Week 7:  May 9 - 15, 2013

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American Woodcock
The star of the week - and the season so far - was this American Woodcock,
the 112th species banded at MBO to date.
(Photo by Simon Duval)






2013 TOTAL


# birds (and species) banded

102 (28)

363 (43)

731 (48)

42243 (112)

# birds (and species) repeat

21 (10)

95 (18)

166 (20)

8147 (70)

# birds (and species) return

13 (7)

54 (16)

86 (20)

1295 (38)

# species observed





# net hours





# birds banded / 100 net hours





Note: table does not include nocturnal banding (owls)

Banders-in-charge:  Simon Duval, Gay Gruner
Christine Barrie, Nicolas Bernier, David Bird, Salomé Bonnefoi, Emily Boulanger, Vincent Carignan, Luke Currin, David Davey, Rui de Jesus, Josée Dubreuil, Alison Hackney, Lisa Keelty, Barbara MacDuff, Francine Marcoux, Benoit Piquette, Lisa Rosenberger, Catherine Russell, Jillian Slater, Patricia Stotland, Elise Titman, Rodger Titman, Fernanda Triconi

Notes:  Traditionally week 7 is when spring migration kicks into high gear at MBO.  Over the previous six years, the number of birds banded during week 7 has ranged from 116 to 221, so this year's count of 102 seemed a bit on the low side, although in part that reflected two days with minimal effort due to rain.  Nonetheless, there were some big highlights, most notably among shorebirds, with our first ever American Woodcock banded (our 112th species overall), as well as just our second Solitary Sandpiper (the first coming almost five years ago, in week 8 of 2008).  The White-breasted Nuthatch banded on May 12 was also a rare treat, just the third one ever in spring, while the Savannah Sparrow on May 9 was the first banded in any season since fall 2008!  The other 8 species banded this week that were new for 2013 were Least Flycatcher, Eastern Kingbird, Veery, Chestnut-sided Warbler, Black-throated Blue Warbler, Western Palm Warbler, Brown-headed Cowbird, and Baltimore Oriole.  Among observations we also had a remarkable sighting, a blue phase Ross's Goose flying overhead, giving its distinctive call - the 208th species observed at MBO, and not one that we had predicted!  Other highlights among the 20 species observed for the first time this year were Least Sandpiper (the first spring record, and only the third overall for MBO), Pine Warbler, and Bobolink.  Here's the remainder of the list: ??? Gull, Common Tern, Rock Pigeon, Great Horned Owl, Alder Flycatcher, Great Crested Flycatcher, Veery, Gray Catbird, Tennessee Warbler, Northern Parula, Chestnut-sided Warbler, Cape May Warbler, Black-throated Blue Warbler, Black-throated Green Warbler, Ovenbird, Rose-breasted Grosbeak, and Baltimore Oriole.

Solitary Sandpiper
May 15 turned out to be a remarkably day for shorebirds, with this Solitary Sandpiper banded the same morning as the American Woodcock.  To put this in context, in MBO's 8 previous years of operation, the only other shorebird banded was another Solitary Sandpiper, back in May 2008!
(Photo by Simon Duval)

This week’s top 10 [last week's top 10 in brackets]  

# individuals banded

mean # individuals observed daily

1.  Red-winged Blackbird (24)  [1]

1.  Ring-billed Gull (81)  [3]

2.  Yellow-rumped Warbler (15)  [-]

2.  Canada Goose (58)  [1]

3.  Yellow Warbler (10)  [-]

3.  Red-winged Blackbird (56)  [2]

4.  White-throated Sparrow (9)  [3]

4.  American Crow (24)  [4]

5.  Nashville Warbler (6)  [7]

5.  Yellow Warbler (14)  [-]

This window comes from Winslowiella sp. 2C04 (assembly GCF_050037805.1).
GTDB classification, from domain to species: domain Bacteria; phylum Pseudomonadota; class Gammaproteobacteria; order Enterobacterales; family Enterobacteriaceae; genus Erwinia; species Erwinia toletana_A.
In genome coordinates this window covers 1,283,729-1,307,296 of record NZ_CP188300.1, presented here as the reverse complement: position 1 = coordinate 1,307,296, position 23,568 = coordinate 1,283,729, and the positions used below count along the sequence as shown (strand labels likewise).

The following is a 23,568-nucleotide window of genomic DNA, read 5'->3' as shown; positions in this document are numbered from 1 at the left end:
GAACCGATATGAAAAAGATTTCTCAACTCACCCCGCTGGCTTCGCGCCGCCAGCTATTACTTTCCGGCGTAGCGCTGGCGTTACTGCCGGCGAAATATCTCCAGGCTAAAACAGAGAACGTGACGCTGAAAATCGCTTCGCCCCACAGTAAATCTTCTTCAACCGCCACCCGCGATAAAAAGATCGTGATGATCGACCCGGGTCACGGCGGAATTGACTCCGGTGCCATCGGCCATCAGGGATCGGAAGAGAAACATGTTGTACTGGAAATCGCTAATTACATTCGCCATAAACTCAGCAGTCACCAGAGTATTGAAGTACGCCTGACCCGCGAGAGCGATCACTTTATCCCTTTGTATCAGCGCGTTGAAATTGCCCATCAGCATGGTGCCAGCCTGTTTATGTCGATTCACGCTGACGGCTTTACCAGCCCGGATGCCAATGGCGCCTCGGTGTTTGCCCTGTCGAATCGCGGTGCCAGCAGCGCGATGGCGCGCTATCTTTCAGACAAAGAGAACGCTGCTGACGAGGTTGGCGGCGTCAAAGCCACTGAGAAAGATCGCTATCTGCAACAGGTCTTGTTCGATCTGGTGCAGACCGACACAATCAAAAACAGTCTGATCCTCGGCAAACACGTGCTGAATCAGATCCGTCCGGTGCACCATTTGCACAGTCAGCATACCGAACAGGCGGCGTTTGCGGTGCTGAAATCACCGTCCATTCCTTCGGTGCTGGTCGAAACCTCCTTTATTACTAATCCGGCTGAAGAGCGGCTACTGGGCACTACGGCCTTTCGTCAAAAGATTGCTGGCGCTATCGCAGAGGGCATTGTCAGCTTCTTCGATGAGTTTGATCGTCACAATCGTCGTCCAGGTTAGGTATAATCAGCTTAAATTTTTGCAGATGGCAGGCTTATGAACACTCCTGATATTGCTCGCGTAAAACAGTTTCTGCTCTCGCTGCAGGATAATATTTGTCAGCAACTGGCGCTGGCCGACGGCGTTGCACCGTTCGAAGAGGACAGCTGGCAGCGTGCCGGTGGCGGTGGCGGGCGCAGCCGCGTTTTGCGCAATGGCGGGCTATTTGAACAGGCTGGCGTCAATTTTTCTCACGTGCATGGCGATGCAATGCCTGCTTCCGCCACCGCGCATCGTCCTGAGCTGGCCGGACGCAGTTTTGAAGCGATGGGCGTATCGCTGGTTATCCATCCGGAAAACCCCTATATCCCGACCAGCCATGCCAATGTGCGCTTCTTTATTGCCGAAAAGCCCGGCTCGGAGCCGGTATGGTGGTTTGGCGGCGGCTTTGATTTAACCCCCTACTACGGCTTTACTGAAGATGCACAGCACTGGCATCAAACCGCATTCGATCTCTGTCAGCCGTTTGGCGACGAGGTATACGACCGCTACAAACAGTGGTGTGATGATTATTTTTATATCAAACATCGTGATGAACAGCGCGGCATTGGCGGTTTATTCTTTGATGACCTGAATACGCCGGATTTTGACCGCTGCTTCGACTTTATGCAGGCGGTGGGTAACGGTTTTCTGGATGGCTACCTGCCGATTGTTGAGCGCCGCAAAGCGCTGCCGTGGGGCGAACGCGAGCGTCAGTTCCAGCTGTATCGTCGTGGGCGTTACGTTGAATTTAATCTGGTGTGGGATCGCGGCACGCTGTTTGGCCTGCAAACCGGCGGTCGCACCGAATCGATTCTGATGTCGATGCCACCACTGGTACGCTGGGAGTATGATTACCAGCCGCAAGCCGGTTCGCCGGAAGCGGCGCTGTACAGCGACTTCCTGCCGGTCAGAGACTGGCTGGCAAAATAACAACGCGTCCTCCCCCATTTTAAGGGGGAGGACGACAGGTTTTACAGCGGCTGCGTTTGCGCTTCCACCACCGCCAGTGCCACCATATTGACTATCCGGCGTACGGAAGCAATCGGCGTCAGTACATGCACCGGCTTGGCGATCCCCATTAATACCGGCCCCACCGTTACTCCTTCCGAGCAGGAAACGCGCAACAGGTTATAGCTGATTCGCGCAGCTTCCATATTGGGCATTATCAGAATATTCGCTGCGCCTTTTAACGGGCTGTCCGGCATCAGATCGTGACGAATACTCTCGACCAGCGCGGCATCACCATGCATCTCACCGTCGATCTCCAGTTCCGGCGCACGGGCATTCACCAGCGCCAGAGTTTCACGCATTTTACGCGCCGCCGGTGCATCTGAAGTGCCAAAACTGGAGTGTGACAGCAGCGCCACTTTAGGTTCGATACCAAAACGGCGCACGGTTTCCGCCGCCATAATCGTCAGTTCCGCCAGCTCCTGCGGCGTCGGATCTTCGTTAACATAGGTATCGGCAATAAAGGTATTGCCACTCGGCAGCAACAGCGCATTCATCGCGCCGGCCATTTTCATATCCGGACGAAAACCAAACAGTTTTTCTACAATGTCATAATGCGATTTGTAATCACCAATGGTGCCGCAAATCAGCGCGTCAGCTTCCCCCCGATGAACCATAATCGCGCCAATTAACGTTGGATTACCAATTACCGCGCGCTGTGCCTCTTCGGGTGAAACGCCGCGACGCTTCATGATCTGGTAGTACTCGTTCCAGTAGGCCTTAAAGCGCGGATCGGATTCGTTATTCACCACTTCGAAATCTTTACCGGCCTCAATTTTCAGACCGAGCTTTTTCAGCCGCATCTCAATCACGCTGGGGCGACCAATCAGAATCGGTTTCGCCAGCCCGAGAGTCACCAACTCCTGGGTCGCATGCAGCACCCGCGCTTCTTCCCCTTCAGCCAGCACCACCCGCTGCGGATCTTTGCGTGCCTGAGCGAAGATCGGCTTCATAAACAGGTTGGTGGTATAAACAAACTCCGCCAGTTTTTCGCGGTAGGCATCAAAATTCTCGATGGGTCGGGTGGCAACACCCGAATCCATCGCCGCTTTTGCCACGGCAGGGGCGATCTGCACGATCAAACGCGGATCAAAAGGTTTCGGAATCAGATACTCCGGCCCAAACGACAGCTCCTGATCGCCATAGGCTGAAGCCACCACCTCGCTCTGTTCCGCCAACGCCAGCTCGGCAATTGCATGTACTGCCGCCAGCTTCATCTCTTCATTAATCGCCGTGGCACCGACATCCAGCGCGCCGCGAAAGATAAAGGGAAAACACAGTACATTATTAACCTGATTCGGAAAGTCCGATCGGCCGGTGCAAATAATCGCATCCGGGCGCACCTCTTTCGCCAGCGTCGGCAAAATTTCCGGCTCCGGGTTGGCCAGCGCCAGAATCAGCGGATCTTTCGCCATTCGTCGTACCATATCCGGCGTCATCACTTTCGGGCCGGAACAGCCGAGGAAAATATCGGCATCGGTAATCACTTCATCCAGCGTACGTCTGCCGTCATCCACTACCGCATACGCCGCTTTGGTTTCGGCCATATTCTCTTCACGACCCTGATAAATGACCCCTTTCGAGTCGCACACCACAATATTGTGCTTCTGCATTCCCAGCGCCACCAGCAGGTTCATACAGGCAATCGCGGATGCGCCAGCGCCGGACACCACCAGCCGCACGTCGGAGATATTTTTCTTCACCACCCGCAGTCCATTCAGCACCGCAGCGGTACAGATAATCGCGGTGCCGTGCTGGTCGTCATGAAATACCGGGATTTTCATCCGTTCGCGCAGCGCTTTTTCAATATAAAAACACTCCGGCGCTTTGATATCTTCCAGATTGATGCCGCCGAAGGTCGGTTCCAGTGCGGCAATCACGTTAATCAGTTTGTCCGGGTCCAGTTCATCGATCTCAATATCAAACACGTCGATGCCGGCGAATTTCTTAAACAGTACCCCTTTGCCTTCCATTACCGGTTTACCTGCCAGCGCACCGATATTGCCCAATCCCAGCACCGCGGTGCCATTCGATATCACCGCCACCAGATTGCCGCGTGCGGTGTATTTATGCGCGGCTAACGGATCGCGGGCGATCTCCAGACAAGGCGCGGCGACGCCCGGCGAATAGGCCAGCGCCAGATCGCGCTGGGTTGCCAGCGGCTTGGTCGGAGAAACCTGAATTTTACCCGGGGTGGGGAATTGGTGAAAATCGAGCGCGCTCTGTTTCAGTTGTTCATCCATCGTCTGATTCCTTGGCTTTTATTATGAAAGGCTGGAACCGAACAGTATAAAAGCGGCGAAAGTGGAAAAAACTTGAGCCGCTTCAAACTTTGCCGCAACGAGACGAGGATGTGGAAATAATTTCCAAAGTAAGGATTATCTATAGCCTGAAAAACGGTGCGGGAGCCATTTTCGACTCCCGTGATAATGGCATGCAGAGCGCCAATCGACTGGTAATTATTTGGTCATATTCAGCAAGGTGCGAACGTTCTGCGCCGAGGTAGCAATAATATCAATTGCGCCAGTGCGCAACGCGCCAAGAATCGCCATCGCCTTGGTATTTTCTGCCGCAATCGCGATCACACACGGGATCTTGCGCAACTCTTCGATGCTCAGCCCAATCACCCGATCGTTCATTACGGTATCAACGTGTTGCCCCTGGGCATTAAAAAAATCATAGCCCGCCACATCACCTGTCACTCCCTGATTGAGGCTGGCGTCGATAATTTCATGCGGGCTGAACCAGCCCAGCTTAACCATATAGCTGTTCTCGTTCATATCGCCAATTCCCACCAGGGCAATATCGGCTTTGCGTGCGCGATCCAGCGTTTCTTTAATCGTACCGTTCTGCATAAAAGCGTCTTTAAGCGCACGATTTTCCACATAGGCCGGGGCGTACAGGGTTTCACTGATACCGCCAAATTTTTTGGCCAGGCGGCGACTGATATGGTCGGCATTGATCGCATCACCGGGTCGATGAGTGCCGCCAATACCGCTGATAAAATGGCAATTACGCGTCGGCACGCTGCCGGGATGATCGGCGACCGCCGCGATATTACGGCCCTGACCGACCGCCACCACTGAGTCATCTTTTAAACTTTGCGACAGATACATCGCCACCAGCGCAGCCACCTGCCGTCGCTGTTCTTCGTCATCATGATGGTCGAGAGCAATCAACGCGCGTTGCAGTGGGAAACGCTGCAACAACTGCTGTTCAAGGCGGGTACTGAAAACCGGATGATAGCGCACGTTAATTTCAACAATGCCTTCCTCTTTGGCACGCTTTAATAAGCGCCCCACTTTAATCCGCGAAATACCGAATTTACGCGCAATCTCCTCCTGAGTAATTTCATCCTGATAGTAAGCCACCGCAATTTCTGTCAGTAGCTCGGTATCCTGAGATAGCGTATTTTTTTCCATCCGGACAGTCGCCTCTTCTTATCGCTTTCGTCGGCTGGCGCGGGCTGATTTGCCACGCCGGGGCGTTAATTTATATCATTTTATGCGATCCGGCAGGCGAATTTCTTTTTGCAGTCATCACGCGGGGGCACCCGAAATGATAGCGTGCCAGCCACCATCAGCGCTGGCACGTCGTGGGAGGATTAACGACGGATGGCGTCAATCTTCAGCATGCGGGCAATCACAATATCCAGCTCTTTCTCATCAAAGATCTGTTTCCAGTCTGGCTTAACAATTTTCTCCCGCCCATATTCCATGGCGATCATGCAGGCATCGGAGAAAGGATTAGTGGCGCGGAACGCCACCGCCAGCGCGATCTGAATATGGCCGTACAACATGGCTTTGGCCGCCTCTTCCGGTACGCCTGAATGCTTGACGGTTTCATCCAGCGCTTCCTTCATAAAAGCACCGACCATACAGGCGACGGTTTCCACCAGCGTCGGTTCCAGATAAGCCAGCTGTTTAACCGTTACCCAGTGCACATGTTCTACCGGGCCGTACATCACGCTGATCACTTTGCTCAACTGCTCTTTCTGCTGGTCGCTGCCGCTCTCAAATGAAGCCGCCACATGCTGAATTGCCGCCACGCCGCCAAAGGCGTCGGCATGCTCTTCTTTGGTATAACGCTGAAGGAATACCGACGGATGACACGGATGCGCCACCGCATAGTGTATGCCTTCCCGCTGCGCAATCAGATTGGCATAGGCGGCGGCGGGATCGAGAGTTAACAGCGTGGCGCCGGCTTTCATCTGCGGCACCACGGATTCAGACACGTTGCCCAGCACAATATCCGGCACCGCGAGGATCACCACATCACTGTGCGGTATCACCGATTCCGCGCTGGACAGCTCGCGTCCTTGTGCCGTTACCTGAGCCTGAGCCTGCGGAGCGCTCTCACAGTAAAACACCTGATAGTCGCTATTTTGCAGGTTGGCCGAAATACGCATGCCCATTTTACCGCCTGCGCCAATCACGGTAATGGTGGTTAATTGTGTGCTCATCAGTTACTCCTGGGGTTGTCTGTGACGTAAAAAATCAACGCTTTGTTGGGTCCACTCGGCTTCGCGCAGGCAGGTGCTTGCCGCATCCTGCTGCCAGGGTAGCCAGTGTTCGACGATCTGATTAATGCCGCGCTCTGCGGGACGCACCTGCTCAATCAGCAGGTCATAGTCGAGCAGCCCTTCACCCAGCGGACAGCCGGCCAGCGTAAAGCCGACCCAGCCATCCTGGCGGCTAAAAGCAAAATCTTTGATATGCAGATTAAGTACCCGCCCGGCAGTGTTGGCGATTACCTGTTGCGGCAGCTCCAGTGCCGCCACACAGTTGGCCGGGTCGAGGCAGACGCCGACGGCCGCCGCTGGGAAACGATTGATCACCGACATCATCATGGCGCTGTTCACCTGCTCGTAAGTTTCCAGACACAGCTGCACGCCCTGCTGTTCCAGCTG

6.  Common Yellowthroat (5)  [-]

6.  Yellow-rumped Warbler (12)  [-]

7.  Northern Waterthrush (4)  [-]

7.  Song Sparrow (11)  [6]

7.  Chipping Sparrow (4)  [7]

8.  Black-capped Chickadee (11)  [6]

7.  Common Grackle (4)  [7]

8.  Common Grackle (11)  [10]

10.  Least Flycatcher (2)  [-]
10.  Ruby-crowned Kinglet (2)  [2]

10.  White-throated Sparrow (9)  [8]

This is the third year in a row that the top two species banded in week 7 have been Red-winged Blackbird and Yellow-rumped Warbler, with the blackbird taking top spot twice in that span (as well as from 2006 through 2009).  The advancing season was reflected in the presence of five warbler species in the top ten, actually only the second time that has happened so early in spring (last year there were six species, thanks in part to a five-way tie for 9th place; the species were mostly the same both years, except that Tennessee and Magnolia Warblers made the top ten last year, while Common Yellowthroat missed it).  White-throated Sparrow and Ruby-crowned Kinglet have remained dominant at this point in migration in some previous years, but dropped off from last week, especially the kinglet.

For the past four years, Canada Goose has continued its spring reign atop the list of most observed species into week 7, but this year numbers tapered off a bit earlier, and it dropped to second place behind Ring-billed Gull, which dominated week 7 back in 2005 and 2006, but has been less numerous in years since, with daily means for this period ranging from as low as 18 in 2009 to 43 in 2012 - so the mean of 81 this year is quite an increase.  Red-winged Blackbird numbers were virtuallly unchanged from last week, but dropped a rank thanks to the increase in gulls; American Crow remained lodged in fourth place.  The arrival of the warblers is reflected in this list too, with Yellow and Yellow-rumped entering at fifth and sixth place respectively.  The tail end of the White-throated Sparrow migration was enough for that species to cling to the bottom of the top ten this week.

Eastern Kingbird
Above, an Eastern Kingbird providing a rare great view of its red crest (photo by Simon Duval); below, the first Savannah Sparrow banded at MBO since fall 2008 (photo by Gay Gruner)
Savannah Sparrow




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